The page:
Information and discussion on all aspects of British photographic history
The opportunity to digitize a collection such as ours is an amazing thing. It allows for material of local and national interest to be preserved for posterity and to be shared on the internet with a whole world of people who would otherwise have no access to such a unique collection. For us, as researchers of the sitters and places depicted, it enables the access and identification of sources in faraway places that could potentially uncover information otherwise out of our grasp. In our case, these fragile glass plates could so easily have been lost, but even after their rescue and relocation to the Sutton Archives in 1978 they remained stored away, uncatalogued and largely unknown for close to 40 years. The nature of this collection and its fragile state means it is unlikely that they would ever have been ‘available’ to the public without the opportunity that digitisation offers. Digitisation will not only preserve them for posterity, it will bring them back to life. But of course, as with many opportunities of this sort, you only get one chance to get things right. The kind of investment that is required for a project of this type, both financial, and of time and commitment means that there are a number of things of which we must remain aware and must be careful to avoid or take into account.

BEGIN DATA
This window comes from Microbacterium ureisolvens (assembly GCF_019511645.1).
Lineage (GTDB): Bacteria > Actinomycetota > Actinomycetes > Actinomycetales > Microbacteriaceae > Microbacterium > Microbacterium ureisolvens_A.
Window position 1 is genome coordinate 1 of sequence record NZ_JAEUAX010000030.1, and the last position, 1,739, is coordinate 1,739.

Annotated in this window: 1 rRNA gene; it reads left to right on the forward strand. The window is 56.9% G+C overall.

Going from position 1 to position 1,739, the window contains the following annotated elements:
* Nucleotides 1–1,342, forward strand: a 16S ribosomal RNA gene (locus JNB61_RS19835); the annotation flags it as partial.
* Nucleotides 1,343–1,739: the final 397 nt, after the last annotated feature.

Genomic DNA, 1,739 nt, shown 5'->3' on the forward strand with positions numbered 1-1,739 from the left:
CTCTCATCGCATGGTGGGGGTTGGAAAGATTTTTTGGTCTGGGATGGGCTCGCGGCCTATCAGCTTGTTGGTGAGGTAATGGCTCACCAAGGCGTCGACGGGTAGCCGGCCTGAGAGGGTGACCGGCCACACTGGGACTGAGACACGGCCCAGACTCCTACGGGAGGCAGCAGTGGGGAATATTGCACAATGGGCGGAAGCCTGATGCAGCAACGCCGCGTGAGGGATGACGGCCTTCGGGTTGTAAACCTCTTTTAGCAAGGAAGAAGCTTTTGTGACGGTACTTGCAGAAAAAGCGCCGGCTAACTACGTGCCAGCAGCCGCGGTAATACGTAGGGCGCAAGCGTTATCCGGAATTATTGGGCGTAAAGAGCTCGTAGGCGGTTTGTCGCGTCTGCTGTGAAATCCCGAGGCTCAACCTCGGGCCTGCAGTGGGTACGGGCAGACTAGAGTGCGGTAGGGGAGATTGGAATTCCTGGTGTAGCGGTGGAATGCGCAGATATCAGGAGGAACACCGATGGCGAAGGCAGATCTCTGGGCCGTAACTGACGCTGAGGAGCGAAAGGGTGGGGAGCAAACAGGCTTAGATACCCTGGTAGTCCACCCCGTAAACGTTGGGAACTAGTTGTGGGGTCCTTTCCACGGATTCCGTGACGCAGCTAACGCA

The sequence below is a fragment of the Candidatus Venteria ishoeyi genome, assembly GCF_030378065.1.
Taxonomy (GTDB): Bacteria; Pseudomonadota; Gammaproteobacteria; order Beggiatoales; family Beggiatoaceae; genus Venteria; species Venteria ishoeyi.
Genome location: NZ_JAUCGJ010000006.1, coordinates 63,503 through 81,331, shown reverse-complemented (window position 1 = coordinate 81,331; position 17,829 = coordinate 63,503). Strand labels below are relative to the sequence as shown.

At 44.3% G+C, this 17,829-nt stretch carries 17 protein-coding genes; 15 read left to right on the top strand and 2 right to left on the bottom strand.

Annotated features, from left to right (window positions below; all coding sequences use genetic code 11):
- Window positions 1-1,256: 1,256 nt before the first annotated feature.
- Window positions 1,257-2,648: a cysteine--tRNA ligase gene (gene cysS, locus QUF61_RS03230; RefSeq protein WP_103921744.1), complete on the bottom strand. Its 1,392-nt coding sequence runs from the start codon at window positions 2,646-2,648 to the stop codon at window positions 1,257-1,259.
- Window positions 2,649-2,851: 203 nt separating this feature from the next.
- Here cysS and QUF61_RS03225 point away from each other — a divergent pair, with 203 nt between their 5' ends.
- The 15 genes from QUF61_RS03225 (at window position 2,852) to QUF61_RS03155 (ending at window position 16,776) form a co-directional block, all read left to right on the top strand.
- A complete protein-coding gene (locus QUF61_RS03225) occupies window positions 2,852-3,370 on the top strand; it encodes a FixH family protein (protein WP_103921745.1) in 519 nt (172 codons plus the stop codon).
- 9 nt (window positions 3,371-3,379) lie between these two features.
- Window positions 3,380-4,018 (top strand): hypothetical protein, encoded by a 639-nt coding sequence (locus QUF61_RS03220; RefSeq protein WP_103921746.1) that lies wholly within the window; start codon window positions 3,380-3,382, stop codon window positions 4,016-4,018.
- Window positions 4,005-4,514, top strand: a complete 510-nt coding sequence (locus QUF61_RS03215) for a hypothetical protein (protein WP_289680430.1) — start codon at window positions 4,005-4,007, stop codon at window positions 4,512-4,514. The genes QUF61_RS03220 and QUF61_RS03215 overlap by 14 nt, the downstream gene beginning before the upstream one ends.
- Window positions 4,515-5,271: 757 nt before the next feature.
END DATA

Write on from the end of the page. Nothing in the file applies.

Read the rest at https://pastonglass.wordpress.com/
Add a Comment